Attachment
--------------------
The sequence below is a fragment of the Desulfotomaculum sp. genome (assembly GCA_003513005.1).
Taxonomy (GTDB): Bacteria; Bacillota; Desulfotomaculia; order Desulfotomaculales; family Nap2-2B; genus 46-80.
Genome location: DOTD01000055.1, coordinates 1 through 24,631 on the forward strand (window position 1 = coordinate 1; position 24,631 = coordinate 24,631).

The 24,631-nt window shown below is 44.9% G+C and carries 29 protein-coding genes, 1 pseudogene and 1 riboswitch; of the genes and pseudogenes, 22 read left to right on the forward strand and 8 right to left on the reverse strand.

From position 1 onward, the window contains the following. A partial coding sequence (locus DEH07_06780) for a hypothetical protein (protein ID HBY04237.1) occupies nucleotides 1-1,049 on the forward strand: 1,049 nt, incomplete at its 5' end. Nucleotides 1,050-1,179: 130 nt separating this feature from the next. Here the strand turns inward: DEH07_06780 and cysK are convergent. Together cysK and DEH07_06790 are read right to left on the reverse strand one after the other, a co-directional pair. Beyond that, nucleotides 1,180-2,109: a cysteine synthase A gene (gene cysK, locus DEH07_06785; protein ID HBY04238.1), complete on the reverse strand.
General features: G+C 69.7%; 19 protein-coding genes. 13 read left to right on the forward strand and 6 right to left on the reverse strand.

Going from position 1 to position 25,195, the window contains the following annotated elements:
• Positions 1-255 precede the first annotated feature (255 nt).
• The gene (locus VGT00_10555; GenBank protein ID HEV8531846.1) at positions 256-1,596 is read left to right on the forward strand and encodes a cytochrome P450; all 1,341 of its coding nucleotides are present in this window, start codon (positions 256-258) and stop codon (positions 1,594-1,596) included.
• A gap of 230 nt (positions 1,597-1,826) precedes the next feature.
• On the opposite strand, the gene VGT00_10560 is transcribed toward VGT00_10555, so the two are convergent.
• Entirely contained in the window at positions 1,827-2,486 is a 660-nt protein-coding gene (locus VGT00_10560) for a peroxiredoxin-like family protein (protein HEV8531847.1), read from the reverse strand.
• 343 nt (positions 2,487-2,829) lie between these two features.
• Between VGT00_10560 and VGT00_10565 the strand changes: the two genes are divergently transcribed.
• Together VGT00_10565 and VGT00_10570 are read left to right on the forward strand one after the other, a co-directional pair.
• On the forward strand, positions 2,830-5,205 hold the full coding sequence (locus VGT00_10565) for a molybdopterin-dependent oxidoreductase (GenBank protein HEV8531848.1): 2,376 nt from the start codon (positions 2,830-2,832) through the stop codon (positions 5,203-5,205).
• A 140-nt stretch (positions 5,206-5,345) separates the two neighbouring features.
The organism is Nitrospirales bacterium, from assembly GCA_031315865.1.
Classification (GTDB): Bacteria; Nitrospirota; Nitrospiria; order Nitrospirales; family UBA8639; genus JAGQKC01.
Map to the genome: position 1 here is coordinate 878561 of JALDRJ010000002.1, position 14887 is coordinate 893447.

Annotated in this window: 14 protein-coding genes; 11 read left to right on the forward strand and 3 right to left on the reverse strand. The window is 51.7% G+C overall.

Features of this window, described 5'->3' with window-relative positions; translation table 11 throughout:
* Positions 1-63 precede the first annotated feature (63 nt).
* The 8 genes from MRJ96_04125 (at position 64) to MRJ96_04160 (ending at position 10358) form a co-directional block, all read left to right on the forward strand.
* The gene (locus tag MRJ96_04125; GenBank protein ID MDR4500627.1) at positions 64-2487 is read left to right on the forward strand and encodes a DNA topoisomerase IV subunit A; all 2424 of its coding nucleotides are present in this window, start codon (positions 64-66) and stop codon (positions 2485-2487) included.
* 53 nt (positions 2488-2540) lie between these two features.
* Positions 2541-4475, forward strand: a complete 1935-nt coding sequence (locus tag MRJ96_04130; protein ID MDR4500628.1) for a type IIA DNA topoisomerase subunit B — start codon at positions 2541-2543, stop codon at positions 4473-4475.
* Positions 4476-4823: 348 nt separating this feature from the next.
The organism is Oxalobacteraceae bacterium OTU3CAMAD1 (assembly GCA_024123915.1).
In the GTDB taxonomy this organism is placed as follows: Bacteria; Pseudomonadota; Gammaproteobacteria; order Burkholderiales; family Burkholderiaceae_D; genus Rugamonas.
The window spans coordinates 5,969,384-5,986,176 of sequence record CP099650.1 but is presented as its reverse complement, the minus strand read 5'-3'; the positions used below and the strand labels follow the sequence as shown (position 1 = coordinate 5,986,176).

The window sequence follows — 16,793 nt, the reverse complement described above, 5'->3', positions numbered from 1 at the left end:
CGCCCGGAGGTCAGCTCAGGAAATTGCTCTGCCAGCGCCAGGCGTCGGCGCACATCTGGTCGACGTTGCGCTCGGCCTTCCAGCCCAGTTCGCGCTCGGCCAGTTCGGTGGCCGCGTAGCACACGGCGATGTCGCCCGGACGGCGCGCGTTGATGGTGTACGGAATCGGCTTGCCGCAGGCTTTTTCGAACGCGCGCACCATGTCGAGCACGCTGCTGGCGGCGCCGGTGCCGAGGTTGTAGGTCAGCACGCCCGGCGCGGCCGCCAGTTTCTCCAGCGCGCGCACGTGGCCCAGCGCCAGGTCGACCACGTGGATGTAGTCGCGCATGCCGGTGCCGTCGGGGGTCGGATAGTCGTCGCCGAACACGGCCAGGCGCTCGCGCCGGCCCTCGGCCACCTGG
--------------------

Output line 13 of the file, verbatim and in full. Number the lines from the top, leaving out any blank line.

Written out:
• 343 nt (positions 2,487-2,829) lie between these two features.